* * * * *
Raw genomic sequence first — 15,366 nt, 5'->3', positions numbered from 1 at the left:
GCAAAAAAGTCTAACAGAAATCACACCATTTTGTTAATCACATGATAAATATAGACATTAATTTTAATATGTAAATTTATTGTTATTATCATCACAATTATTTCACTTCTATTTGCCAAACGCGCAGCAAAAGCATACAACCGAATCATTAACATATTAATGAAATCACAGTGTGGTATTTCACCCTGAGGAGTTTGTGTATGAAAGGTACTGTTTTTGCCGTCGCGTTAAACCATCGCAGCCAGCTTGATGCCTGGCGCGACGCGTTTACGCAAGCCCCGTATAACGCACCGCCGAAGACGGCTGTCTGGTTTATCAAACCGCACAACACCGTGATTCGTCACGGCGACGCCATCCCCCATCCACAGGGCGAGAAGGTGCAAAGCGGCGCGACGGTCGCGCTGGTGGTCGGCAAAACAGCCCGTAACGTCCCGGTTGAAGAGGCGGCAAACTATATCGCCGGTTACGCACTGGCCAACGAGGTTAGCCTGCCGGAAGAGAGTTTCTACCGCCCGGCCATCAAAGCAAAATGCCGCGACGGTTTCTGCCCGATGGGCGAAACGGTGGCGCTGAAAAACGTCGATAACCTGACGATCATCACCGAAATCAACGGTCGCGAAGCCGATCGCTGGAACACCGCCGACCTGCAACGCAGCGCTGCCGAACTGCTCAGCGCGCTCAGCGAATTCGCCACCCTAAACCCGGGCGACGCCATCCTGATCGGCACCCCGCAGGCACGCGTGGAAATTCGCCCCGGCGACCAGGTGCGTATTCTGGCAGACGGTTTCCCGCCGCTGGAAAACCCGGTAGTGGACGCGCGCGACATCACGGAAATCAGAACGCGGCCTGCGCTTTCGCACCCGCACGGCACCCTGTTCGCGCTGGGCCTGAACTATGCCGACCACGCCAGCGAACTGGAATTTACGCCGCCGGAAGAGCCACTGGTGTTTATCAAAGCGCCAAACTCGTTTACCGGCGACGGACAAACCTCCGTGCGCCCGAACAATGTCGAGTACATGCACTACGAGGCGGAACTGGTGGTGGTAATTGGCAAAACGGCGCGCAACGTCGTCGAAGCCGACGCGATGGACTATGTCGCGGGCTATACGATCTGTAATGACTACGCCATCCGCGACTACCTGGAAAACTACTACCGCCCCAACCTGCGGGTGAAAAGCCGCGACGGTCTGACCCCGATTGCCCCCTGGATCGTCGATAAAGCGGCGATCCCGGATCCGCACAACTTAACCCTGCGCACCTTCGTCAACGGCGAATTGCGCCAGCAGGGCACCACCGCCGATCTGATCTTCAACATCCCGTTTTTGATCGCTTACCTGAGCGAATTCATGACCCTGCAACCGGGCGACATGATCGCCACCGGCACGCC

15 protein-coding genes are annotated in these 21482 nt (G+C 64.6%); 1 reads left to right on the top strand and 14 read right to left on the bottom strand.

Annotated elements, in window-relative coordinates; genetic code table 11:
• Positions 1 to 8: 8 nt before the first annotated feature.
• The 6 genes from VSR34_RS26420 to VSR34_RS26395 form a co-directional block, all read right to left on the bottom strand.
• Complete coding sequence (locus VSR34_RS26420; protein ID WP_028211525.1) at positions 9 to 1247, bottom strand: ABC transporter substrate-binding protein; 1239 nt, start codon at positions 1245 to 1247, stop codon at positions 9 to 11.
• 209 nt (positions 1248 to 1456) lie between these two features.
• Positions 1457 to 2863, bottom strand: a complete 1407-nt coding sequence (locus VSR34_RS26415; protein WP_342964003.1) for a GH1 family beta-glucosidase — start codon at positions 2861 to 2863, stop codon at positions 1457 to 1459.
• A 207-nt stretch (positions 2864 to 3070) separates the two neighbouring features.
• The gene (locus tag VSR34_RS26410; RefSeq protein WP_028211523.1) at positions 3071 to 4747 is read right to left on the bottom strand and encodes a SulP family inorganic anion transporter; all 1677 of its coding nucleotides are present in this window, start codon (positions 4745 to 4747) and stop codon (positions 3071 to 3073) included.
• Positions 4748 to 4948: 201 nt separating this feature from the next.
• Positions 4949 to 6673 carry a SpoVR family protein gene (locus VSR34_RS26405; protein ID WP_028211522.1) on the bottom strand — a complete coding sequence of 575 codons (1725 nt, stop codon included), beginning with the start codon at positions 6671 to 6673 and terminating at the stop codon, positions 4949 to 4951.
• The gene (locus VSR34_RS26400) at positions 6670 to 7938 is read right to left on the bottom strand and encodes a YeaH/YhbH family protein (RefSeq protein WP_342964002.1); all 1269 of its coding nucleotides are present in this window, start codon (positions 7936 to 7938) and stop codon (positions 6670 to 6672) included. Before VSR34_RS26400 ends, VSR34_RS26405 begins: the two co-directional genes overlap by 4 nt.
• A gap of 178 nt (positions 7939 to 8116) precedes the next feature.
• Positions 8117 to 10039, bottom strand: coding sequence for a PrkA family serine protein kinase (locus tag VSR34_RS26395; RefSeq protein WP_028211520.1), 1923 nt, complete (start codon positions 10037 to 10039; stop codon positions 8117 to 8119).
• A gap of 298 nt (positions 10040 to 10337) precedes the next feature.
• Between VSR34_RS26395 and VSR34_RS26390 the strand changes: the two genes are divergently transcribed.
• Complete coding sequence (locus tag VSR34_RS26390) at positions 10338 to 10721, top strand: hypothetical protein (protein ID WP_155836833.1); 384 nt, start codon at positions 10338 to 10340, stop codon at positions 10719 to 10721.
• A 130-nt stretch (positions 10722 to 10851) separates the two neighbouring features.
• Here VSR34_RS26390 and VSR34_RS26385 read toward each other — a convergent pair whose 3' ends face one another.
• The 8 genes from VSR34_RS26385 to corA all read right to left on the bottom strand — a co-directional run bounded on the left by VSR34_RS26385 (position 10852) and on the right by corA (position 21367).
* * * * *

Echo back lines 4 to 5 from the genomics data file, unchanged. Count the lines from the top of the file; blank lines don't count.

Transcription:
Annotated elements, in window-relative coordinates; genetic code table 11:
• Positions 1 to 8: 8 nt before the first annotated feature.